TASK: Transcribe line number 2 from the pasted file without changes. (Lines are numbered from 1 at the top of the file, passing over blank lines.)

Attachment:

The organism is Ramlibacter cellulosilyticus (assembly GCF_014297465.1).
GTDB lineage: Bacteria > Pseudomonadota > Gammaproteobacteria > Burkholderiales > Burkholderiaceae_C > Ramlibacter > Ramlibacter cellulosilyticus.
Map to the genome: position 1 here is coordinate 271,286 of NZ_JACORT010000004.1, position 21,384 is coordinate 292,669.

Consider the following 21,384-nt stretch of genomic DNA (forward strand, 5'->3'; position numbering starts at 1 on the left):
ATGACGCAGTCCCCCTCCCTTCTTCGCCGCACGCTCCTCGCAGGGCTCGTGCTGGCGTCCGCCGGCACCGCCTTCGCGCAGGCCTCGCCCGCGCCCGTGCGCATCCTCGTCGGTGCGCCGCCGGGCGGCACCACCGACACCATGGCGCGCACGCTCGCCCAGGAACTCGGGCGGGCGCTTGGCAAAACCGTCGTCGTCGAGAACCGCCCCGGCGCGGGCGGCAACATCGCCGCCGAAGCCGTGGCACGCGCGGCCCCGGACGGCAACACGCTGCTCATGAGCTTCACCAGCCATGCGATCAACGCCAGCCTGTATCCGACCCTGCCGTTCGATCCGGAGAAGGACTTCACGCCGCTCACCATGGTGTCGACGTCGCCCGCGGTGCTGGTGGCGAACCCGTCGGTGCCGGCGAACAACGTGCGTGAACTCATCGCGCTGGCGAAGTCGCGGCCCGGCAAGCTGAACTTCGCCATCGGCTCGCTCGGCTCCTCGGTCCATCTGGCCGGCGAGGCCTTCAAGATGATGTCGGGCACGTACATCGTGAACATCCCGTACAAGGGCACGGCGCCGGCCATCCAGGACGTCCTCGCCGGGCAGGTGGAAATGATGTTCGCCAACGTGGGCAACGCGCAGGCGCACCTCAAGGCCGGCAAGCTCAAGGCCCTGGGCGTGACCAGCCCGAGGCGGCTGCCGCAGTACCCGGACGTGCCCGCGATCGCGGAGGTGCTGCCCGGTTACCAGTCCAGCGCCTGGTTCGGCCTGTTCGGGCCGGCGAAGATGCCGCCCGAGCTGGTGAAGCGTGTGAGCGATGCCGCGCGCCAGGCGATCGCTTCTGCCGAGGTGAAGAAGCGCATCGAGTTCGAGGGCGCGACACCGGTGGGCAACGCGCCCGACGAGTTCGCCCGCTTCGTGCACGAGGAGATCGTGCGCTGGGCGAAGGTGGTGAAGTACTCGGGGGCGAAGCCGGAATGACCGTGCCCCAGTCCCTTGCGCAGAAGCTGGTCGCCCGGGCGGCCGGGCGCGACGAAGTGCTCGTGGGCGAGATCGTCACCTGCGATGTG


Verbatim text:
GTDB lineage: Bacteria > Pseudomonadota > Gammaproteobacteria > Burkholderiales > Burkholderiaceae_C > Ramlibacter > Ramlibacter cellulosilyticus.